Alright, so you step into your shower in the morning and… urghh. The mould is back. And this time with a vengeance.
No way you’re showering in that muck.
Ok. There’s good news and bad news.
Bad news: that bathroom mould is only getting worse each day.
Good news: this article will run you through exactly what you need to do to stop mould in bathroom showers, tiles, fixings, you name it.
Why does mould love to grow in bathrooms?
Answer: because it’s the wettest, and sometimes the warmest room in your house. If you think about it, every time you run that bath or flick on the shower – you’re essentially creating a mini-greenhouse in there.
Mould and mildew love warm wet places.
Right now you might be thinking alright, but I’m cleaning it non-stop. Why does it keep coming back?
As long as it’s wet and humid – mould and mildew will grow, no matter how hard you scrub.
Ok, solutions. Please.
Check your bathroom exhaust fan
The first port of call is making sure this little guy is working fine. There may be excess dust within the vents preventing the fan from actually sucking up the moisture. This basically renders the fan useless at its job.
When you shower, moisture in the air increases and the heat from the hot water creates condensation. This condensation will turn into mould and damages the fixtures and surfaces in the bathroom over time. A ventilation fan is your best chance at expelling this warm moist air before it has a chance to settle down. Clean that exhaust fan as best you can.
Bathroom fan too far gone? Get it replaced today
Need a replacement exhaust fan? The team here at No Probs Plumbing and Electrical can install a new one for you in no time at all. Our most talented electrician Perth has to offer will make sure your bathroom is fully equipped to stop mould in its tracks.
Ventilate your bathroom
Make sure you’ve got proper ventilation throughout your bathroom. Natural air flow is as good (if not better) than any electric fan. So if you’ve got bathroom windows, keep them open both during and after hot showers to expel any humid air and lingering moisture. In the winter months this can get a little chilly, so consider installing an exhaust fan if possible. Remember to keep your bathroom doors open after you’re finished – this way more fresh air can enter the room.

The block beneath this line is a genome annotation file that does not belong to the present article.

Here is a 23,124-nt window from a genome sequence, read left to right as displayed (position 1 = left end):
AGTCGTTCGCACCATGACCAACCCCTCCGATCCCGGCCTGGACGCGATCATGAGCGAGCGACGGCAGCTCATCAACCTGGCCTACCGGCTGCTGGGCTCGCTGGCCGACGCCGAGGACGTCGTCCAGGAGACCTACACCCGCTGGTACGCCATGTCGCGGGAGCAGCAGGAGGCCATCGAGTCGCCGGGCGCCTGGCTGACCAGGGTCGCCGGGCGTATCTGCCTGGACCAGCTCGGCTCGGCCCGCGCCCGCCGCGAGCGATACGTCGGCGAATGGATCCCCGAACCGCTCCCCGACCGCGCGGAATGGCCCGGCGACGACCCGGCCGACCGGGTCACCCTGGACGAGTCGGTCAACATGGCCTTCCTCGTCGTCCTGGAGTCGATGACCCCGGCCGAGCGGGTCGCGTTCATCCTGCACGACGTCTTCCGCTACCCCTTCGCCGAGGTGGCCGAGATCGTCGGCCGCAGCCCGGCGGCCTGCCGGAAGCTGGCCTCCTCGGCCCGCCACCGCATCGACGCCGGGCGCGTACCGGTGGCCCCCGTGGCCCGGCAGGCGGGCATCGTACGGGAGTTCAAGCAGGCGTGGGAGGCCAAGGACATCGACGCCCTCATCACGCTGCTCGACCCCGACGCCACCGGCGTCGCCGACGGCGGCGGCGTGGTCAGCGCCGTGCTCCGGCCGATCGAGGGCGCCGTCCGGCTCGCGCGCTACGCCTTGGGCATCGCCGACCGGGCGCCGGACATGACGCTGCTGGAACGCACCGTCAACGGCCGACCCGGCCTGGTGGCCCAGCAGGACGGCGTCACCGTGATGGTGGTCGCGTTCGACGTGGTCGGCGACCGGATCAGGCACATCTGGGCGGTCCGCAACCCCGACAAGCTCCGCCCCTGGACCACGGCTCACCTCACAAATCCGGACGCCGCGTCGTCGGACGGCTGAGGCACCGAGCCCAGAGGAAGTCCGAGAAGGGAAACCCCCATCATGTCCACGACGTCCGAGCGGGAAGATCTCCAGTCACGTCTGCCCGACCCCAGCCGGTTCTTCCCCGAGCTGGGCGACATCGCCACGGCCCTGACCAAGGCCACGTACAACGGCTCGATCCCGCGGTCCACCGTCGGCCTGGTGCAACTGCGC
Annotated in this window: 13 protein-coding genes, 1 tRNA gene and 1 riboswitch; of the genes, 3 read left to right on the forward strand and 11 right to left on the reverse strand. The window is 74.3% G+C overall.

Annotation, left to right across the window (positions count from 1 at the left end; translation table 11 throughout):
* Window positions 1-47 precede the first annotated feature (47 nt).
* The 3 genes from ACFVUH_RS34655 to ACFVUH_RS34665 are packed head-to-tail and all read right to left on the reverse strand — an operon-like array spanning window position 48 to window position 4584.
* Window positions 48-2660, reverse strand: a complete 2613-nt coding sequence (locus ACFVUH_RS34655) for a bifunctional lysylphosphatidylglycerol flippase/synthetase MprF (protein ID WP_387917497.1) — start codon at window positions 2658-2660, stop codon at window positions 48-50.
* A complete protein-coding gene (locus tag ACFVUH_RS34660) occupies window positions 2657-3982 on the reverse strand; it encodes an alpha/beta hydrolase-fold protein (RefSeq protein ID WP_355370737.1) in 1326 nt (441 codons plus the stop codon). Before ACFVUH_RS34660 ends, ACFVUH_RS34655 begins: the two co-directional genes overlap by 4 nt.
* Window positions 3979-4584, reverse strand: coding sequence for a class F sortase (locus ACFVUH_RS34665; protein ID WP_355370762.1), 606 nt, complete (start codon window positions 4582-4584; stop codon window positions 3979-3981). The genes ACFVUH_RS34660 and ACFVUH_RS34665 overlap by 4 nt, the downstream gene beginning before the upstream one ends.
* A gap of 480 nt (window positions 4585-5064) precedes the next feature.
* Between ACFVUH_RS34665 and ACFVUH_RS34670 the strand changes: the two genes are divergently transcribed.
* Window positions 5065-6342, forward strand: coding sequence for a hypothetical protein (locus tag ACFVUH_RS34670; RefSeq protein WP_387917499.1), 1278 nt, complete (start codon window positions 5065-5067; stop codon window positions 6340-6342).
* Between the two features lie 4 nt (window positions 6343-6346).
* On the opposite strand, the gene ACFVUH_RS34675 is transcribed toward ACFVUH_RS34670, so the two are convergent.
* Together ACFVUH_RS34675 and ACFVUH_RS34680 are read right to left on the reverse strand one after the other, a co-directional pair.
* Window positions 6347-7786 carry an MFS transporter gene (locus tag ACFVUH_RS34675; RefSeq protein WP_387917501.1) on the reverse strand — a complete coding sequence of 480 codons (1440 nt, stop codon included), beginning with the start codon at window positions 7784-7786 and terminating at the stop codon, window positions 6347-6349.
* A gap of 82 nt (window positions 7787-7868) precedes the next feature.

How to stop mould in a bathroom without a window
No window? No stress. There’s plenty of other ways you can increase ventilation and stop mould in bathroom showers and faucets from building up. Here are a few tips:
- Instal an exhaust fan – no one’s ever regretted extra ventilation, or you could go rogue and leave every bathroom door and window open while showering.
- Keep your bathroom well lit – mould loves darkness, so keep it bright. You may want to consider installing a roof light in the ceiling.
- Keep your bathroom walls and surfaces clean (the more regular the better).
- Introduce a tropical plant to suck up excess moisture – you may as well lean into the humidity theme.
- If you ever renovate your bathroom, make sure to use high-gloss surfaces and good quality sealants.
Fix those leaky taps and shower-heads
The time has come to tackle those leaks and drips. A leaking tap is a prime mould creator because it doesn’t care how much you clean and dry, it’s just going to keep on dripping and causing chaos around the bathroom fixtures and tiles. On warmer days your dripping problem will turn into a mass-evaporation event and all that water is going to end up on the bathroom ceiling and walls as nasty little mould spores.
To stop mould in bathroom taps and fittings, ensure everything is on tightly or call a professional Perth plumber at No Probs Plumbing and Electrical. Our Perth plumbing team can find and eliminate leaks, drips and replace old and dodgy showerheads. Give us a call on (08) 9315 5545
Keep an eye on products in your shower
Leaving shampoo and conditioner bottles inside the shower area or on the floor can severely worsen a mould crisis. Bottles lying on the bathroom floor create the perfect environment for water to gather around and for mould and mildew to develop.
One way to stop mould in bathroom surfaces such as shower floors and walls is to keep these products in a cool dry place near the shower – but not in the shower.
Don’t be doing this:
How to stop mould in bathroom sealant
This is the bane of anyone’s existence: mould growth between the tiles and in the cracks – turning what was clean, white sealant into grimy muck and misery.
Indeed, mould growth in the bathroom tile sealant can feel like a losing battle sometimes. Here’s how to stop mould in bathroom sealant using two DIY methods:
- Use vinegar. Highly acidic and a long-term enemy of mould and mildew, use equal parts water and vinegar in a spray bottle to apply to the affected area, then using a toothbrush, get to work and scrub that mould away.
- Baking soda and water – mix the two ingredients until you form a thick paste. Next, cover the mouldy area and let it sit for a while before scabbing it clean. Voila.
Be smart about your mould problem – combine your efforts into a full-scale war
Sometimes just leaving the bathroom door open isn’t going to cut it. Nor is scraping bathroom tiles with a toothbrush for hours on end. Ultimately, using a host of the methods above will be the best way to win your war against mould infestations. Remember to keep things dry, cool and bright, and airy.
I’m at the end of my tether. Nothing’s working. What do I do next?
If you’re losing the mould-battle, it’s time to call in the artillery. No Probs Plumbing and Electrical have seen it all. And we know more than anything how difficult it is dealing with mould and mildew.
Whether it be a helping hand, preparing your home for those colder months, or providing useful tips and tricks, the team of experts and No Probs are here to help you all winter long!